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Wednesday, 11 August 2004
Page: 26172


Senator IAN CAMPBELL (Minister for the Environment and Heritage) (3:46 PM) —Thank you, Mr Deputy President. That last clarification is of interest to the government because the problem we were faced with was that we had a bill that had an early start date. I want to correct a couple of things. Firstly, the bill was on the forward program. I think Senator Stott Despoja said it was not; but it was on the forward program.


Senator Stott Despoja —No, it wasn't last week.


Senator Carr —It was not distributed last week.


Senator IAN CAMPBELL —I am told by my adviser who puts out the forward program that it was on the forward program. I am happy to have that dispute somewhere else. Can I also say that the proposition—Senator Carr did not make this point, because it clearly did not suit him to do so—that was put to the Senate Selection of Bills Committee was a request, signed by him, for a report at the end of the next sitting fortnight. I congratulate Senator Stott Despoja, because it has become clear from the interchange that has just taken place that she has successfully negotiated a reporting date that will in fact allow the government and the parliament to deal with the bill in the next fortnight. Senator Carr's proposal would have ensured that the legislation could not have been dealt with until 27 September. I congratulate the Australian Democrats for playing a constructive role. One of the prime reasons we said that we did not want to have this inquiry was that putting it off until the very end of September would have upset the legislative program and the policy outcomes that the government sought. Senator Carr did not want to compromise, and we were told that the 9th was going to be the reporting date.


Senator Carr —You did not approach us; you just rejected it.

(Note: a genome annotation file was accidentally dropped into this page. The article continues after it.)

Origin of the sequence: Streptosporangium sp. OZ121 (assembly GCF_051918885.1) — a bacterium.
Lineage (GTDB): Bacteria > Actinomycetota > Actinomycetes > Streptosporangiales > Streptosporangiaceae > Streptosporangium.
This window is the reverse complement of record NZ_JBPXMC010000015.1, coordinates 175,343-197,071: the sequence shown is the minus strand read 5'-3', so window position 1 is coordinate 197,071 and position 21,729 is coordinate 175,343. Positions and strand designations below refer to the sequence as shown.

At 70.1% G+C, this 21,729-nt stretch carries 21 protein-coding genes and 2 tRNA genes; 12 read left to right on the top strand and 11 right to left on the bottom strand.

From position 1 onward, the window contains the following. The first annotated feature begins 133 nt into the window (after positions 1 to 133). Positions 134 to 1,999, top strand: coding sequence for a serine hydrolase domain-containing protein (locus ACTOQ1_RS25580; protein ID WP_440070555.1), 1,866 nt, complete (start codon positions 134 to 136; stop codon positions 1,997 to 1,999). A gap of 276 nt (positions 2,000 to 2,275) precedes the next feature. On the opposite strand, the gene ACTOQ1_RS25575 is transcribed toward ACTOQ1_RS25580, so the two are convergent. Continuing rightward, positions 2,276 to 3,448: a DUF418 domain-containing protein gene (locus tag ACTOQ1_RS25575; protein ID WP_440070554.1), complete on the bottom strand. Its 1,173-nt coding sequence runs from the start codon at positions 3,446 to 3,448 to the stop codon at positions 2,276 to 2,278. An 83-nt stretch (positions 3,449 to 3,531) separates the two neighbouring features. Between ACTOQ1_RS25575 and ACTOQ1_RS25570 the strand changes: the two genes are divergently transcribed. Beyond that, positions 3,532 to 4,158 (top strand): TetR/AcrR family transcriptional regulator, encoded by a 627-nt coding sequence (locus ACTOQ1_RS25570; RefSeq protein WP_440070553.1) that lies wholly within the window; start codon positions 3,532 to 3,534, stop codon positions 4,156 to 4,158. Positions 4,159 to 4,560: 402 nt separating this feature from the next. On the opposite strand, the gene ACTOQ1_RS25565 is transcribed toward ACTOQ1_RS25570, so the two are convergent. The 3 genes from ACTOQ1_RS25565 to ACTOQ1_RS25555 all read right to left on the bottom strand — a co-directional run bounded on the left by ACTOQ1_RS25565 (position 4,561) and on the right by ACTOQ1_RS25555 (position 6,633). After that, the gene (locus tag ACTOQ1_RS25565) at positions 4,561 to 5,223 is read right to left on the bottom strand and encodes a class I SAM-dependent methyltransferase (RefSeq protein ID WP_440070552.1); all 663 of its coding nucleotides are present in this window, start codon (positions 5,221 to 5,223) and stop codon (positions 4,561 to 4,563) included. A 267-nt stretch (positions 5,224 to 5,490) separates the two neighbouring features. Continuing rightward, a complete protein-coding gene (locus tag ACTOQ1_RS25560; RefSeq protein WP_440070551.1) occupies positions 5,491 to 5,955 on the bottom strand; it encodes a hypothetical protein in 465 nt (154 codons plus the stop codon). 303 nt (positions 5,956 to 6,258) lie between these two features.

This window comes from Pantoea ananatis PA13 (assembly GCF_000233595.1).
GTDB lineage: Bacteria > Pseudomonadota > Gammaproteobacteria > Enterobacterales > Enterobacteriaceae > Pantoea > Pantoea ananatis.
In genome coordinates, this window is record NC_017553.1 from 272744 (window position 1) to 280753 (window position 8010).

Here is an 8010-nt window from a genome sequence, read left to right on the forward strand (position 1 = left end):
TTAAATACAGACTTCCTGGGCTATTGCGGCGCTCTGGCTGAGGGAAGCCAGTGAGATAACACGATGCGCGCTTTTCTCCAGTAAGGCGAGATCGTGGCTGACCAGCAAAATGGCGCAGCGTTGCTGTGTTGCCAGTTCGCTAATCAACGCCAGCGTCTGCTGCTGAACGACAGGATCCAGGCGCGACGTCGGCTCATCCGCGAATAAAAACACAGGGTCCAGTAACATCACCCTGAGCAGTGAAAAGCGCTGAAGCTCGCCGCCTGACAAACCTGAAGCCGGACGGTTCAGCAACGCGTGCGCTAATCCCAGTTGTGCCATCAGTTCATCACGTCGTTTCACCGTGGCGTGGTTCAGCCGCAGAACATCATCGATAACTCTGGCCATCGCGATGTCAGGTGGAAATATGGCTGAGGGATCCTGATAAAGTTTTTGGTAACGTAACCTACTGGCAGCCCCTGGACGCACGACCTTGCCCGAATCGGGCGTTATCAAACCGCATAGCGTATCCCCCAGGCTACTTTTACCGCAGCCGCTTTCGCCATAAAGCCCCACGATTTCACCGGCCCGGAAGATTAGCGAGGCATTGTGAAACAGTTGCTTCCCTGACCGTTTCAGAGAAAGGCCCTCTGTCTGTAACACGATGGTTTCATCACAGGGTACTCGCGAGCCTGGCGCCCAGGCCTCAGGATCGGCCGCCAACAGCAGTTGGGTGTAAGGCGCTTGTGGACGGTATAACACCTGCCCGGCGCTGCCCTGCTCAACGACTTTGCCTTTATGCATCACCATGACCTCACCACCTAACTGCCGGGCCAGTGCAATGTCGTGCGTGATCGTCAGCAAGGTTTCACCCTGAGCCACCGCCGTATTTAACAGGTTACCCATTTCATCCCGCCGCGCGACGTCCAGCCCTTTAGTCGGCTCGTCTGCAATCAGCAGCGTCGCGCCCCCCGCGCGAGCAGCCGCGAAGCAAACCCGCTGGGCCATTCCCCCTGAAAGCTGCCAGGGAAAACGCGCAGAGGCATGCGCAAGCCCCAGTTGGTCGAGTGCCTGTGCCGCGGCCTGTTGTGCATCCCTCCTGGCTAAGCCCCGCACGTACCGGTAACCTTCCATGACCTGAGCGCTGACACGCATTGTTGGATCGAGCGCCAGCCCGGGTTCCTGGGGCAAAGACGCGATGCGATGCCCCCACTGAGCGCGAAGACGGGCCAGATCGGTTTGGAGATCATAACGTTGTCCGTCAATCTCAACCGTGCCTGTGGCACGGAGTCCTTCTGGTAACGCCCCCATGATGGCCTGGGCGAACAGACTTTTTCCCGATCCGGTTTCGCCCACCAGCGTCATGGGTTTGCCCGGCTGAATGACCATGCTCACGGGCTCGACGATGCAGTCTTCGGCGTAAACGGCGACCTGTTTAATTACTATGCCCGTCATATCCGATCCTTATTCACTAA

The DEPUTY PRESIDENT —Order! Senator Carr, you have had your say.


Senator IAN CAMPBELL —I also make the point that the Senate Selection of Bills Committee always tries to work by consensus, but there are occasions where it is quite clear that there will not be a consensus and there will not be an agreement. What happens time and time again when that takes place is that these matters come to the floor of the chamber, they get worked out and the majority prevails. Today we will have a better outcome because it has come to the floor of the chamber, because Senator Stott Despoja has brought sense to the matter and said, `Let's have the hearings in the non-sitting fortnight and deal with it in the next sitting fortnight.' A resolution that cannot get an agreement in the committee comes to the floor of the Senate. It may not suit Senator Carr, but that is actually a democratic outcome. He would prefer not to have this put on the record either, but we actually left that meeting and said—


Senator Mackay —We didn't refuse a compromise on the date.


Senator IAN CAMPBELL —No, we left that meeting and said we would get the Minister for Education, Science and Training to talk to the shadow minister and try to find a way forward and a compromise. That is what we sought to do. Clearly, that was not possible. We were going to talk about briefings and try to provide information to interested senators, so we were trying constructively to find a way forward. We know that this legislation came in late—Senator Carr and Senator Stott Despoja were right with that reference—but we are trying to get the legislation dealt with and trying to ensure that senators who were not informed enough about the contents of the legislation could get that. What really troubled us was that, if Senator Carr's initial proposition for a reference to report to the chamber on the 9th were in place, that would mean that the Senate could not deal with it until the 27th, the next sitting day after the 9th. I think the compromise that has been worked out is a constructive one, and I thank all senators who have contributed to finding a constructive way forward.

Question agreed to.

Original question, as amended, agreed to.